Shotgun Wedding is more subversive than expected. A Jennifer Lopez romantic comedy is usually built around her character's unwavering attraction to traditional love — the storybook meet-cute, the decadent nuptials, the desire to have a baby, things like that. Not this one. Yes, there are decadent nuptials, but Darcy, the lawyer Lopez portrays, wants none of them. She'd rather elope. It's her fiancé (Josh Duhamel) who insisted on a destination event in the Philippines surrounded by everyone they know, which for reasons later revealed includes Darcy's chic ex (Lenny Kravitz).
After matrimony- and motherhood-happy movies like The Wedding Planner, Monster-in-Law, The Back-Up Plan, and Marry Me, Lopez scholars will know this is a radical move on her part. And although we all know how much the real Jennifer Lopez loves love, she convincingly sells Darcy's quest to buck tradition. Lopez is nothing if not a charming actress, after all. If the movie that surrounds her doesn't always match Lopez's charisma, it's no surprise.
The other question any Jennifer Lopez romance invites: How mismatched is the man cast opposite her? For every George Clooney or Matthew McConaughey, there's an Owen Wilson or a Ralph Fiennes, hopelessly inferior to Lopez's magnetism. (Sorry, Ralph.) Duhamel lands somewhere in the middle. The pair is largely devoid of chemistry, though you might not notice because Shotgun Wedding finds plenty of opportunities to split them up. Tom, an athlete described as a "groomzilla," was initially meant to be played by Armie Hammer, who was recast in the wake of sexual abuse allegations. Hammer might not have ceded as much of the movie's energy to Lopez, so if Duhamel is a bit bland, at least he understands that she is the gravitational pull of any screen she's on.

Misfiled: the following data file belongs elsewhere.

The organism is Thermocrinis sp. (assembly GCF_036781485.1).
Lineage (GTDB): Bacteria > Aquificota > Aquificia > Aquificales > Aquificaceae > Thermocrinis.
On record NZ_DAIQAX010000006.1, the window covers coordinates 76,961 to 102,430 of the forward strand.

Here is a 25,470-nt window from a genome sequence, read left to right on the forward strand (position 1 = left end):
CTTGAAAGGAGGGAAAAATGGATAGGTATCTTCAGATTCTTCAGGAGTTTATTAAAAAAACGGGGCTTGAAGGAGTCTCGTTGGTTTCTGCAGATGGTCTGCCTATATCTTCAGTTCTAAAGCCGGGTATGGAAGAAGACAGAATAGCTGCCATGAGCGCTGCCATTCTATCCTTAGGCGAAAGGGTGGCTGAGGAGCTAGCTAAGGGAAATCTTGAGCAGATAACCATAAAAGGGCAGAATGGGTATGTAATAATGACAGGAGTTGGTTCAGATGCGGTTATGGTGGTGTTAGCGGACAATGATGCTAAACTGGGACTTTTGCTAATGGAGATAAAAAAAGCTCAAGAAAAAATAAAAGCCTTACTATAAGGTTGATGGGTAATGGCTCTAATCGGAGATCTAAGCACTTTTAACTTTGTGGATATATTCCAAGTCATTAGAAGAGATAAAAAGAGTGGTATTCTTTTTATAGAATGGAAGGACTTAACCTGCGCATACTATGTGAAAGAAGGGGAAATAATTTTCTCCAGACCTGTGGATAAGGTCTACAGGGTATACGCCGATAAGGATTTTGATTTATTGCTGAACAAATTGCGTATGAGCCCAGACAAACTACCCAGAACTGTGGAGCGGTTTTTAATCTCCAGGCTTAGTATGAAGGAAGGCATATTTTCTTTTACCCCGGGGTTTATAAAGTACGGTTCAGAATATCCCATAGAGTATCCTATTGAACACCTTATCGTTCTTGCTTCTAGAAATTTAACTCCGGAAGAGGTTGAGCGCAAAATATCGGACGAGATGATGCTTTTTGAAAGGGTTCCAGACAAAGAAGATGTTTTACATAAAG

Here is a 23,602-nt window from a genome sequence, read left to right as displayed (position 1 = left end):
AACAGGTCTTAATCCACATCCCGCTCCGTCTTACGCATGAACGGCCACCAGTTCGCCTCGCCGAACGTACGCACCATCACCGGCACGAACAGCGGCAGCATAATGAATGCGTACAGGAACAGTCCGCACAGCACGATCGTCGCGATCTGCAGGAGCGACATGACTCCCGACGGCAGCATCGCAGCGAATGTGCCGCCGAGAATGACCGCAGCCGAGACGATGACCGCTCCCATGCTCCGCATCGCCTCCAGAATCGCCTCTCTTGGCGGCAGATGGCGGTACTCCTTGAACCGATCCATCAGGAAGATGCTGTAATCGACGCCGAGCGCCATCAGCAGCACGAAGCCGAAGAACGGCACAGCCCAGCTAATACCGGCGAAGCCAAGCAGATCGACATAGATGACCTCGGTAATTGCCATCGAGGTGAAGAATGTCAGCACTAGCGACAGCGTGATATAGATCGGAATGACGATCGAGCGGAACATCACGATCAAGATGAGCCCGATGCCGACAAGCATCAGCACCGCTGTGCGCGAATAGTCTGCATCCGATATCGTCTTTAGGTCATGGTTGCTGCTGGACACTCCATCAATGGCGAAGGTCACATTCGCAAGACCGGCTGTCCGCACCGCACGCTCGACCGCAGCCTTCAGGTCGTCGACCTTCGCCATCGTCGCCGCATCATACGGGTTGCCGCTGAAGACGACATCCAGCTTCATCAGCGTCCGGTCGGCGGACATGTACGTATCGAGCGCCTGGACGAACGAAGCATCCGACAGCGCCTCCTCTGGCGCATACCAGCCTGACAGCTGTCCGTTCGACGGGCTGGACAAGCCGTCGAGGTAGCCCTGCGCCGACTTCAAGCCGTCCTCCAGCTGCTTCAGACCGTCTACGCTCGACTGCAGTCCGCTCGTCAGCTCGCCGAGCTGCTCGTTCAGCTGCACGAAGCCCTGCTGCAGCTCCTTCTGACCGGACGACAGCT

Shotgun Wedding does have laughs, mostly courtesy of Jennifer Coolidge, who plays Duhamel's easily wowed mother, Connie. Her unmatchable delivery can make humdrum dialogue hilarious, like when she introduces herself with a matter-of-fact statement about being "realtor of the year, 1998 and 2007." The reason Connie advertises that accomplishment is that pirates have invaded Tom and Darcy's wedding. She's heard that you should humanize yourself to an attacker so he's less likely to kill you, and this is one of the biographical facts she reaches for when a machine gun is pointed in her direction.
The pirates are out to steal an eight-figure fortune from the father of the bride (Cheech Martin). Once they arrive, Shotgun Wedding becomes a predictable action romp. The CGI isn't great, the jokes could use major punch-ups, and the inevitable maybe-we-shouldn't-get-married-at-all conflict feels contrived. More troublingly, the beautiful American tourists are pitted against anonymous foreigners, forcing us to hope the rich protagonists get to return home with their millions. Hollywood loves to drop comedy stars in the middle of a seemingly exotic country and derive uncomfortable humor from the cultural differences (see: Julia Roberts and George Clooney in Ticket to Paradise, Amy Schumer and Goldie Hawn in Snatched, Drew Barrymore and Adam Sandler in Blended). Shotgun Wedding offers no commentary about this class disparity, as if it's beside the point. Pirates gonna pirate.
The rote action scenes, in which Tom and Darcy mastermind ludicrous ways to combat their terrorists, are where Shotgun Wedding is especially uninspired. Director Jason Moore, a Broadway veteran who was more at home making Pitch Perfect, underplays the ridiculousness of what's going on, probably because the script — written by Mark Hammer (Two Night Stand) — does too. The movie seems to think we are invested in Darcy and Tom's all-too-obvious fate when all we want are more Jennifer Coolidge one-liners.
I meant what I said, though: Lopez almost always transcends the half-baked comedies she agrees to make. She even survived Second Act, a movie that truly does not grasp its own absurdity. Here, her spark is on full display. We could ask why she's spending her time this way when Hustlers should have bought her a slate of shrewd projects, but asking Lopez to be choosier about her rom-coms is like asking Kravitz to vary up his scarves. It's simply not necessary. She knows her wheelhouse, and she's not going to let anyone take it away from her.
Premieres: Friday, Jan. 27 on Prime Video
Who's in it: Jennifer Lopez, Josh Duhamel, Jennifer Coolidge, Cheech Marin, Sônia Braga, Lenny Kravitz, D'Arcy Carden
Who's behind it: Mark Hammer (writer), Jason Moore (director)
For fans of: J. Lo rom-coms and far-fetched action comedies like The Lost City